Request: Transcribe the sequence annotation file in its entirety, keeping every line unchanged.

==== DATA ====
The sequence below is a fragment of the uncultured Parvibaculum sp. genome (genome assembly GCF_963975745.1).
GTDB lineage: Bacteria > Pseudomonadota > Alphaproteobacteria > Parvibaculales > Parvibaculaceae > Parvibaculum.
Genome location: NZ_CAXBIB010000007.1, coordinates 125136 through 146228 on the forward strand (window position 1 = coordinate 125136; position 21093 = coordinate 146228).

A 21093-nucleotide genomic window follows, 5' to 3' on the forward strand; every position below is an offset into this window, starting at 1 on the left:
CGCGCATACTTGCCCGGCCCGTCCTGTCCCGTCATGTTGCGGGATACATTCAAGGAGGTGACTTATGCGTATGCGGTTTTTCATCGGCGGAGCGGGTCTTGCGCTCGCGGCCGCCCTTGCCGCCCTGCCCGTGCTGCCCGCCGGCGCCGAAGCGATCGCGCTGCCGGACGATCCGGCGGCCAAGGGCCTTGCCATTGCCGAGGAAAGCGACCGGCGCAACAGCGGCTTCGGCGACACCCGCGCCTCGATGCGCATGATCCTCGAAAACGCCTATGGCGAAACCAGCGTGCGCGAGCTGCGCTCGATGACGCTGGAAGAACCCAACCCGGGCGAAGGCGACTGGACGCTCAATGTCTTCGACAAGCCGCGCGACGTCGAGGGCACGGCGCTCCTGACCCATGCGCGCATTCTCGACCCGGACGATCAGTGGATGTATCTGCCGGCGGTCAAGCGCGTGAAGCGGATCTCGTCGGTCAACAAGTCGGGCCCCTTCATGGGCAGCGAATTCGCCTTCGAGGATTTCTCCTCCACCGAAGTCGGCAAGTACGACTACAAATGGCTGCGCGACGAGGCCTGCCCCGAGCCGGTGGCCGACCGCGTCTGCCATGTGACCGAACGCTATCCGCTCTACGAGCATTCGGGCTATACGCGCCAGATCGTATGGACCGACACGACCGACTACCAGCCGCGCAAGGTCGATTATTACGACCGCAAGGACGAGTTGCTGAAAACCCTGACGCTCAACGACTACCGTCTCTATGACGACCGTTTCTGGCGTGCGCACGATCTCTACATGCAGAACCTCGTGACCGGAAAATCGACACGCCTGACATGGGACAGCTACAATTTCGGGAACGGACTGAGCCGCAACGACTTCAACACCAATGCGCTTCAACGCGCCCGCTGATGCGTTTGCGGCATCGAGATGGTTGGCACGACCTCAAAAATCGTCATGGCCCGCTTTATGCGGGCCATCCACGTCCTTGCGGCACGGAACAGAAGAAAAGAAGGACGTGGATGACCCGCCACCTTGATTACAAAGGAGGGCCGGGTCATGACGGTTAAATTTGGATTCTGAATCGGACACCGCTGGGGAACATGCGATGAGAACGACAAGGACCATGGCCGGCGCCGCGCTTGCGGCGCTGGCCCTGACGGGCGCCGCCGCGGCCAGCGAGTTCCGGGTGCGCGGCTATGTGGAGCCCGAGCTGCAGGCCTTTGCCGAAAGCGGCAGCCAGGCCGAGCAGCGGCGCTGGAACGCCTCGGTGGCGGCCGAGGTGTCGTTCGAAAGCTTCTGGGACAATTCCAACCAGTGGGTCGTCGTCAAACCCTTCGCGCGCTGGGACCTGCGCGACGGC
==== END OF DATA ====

The sequence below is a fragment of the uncultured Parvibaculum sp. genome (genome assembly GCF_963975745.1).
GTDB lineage: Bacteria > Pseudomonadota > Alphaproteobacteria > Parvibaculales > Parvibaculaceae > Parvibaculum.
Genome location: NZ_CAXBIB010000007.1, coordinates 125136 through 146228 on the forward strand (window position 1 = coordinate 125136; position 21093 = coordinate 146228).

A 21093-nucleotide genomic window follows, 5' to 3' on the forward strand; every position below is an offset into this window, starting at 1 on the left:
CGCGCATACTTGCCCGGCCCGTCCTGTCCCGTCATGTTGCGGGATACATTCAAGGAGGTGACTTATGCGTATGCGGTTTTTCATCGGCGGAGCGGGTCTTGCGCTCGCGGCCGCCCTTGCCGCCCTGCCCGTGCTGCCCGCCGGCGCCGAAGCGATCGCGCTGCCGGACGATCCGGCGGCCAAGGGCCTTGCCATTGCCGAGGAAAGCGACCGGCGCAACAGCGGCTTCGGCGACACCCGCGCCTCGATGCGCATGATCCTCGAAAACGCCTATGGCGAAACCAGCGTGCGCGAGCTGCGCTCGATGACGCTGGAAGAACCCAACCCGGGCGAAGGCGACTGGACGCTCAATGTCTTCGACAAGCCGCGCGACGTCGAGGGCACGGCGCTCCTGACCCATGCGCGCATTCTCGACCCGGACGATCAGTGGATGTATCTGCCGGCGGTCAAGCGCGTGAAGCGGATCTCGTCGGTCAACAAGTCGGGCCCCTTCATGGGCAGCGAATTCGCCTTCGAGGATTTCTCCTCCACCGAAGTCGGCAAGTACGACTACAAATGGCTGCGCGACGAGGCCTGCCCCGAGCCGGTGGCCGACCGCGTCTGCCATGTGACCGAACGCTATCCGCTCTACGAGCATTCGGGCTATACGCGCCAGATCGTATGGACCGACACGACCGACTACCAGCCGCGCAAGGTCGATTATTACGACCGCAAGGACGAGTTGCTGAAAACCCTGACGCTCAACGACTACCGTCTCTATGACGACCGTTTCTGGCGTGCGCACGATCTCTACATGCAGAACCTCGTGACCGGAAAATCGACACGCCTGACATGGGACAGCTACAATTTCGGGAACGGACTGAGCCGCAACGACTTCAACACCAATGCGCTTCAACGCGCCCGCTGATGCGTTTGCGGCATCGAGATGGTTGGCACGACCTCAAAAATCGTCATGGCCCGCTTTATGCGGGCCATCCACGTCCTTGCGGCACGGAACAGAAGAAAAGAAGGACGTGGATGACCCGCCACCTTGATTACAAAGGAGGGCCGGGTCATGACGGTTAAATTTGGATTCTGAATCGGACACCGCTGGGGAACATGCGATGAGAACGACAAGGACCATGGCCGGCGCCGCGCTTGCGGCGCTGGCCCTGACGGGCGCCGCCGCGGCCAGCGAGTTCCGGGTGCGCGGCTATGTGGAGCCCGAGCTGCAGGCCTTTGCCGAAAGCGGCAGCCAGGCCGAGCAGCGGCGCTGGAACGCCTCGGTGGCGGCCGAGGTGTCGTTCGAAAGCTTCTGGGACAATTCCAACCAGTGGGTCGTCGTCAAACCCTTCGCGCGCTGGGACCTGCGCGACGGC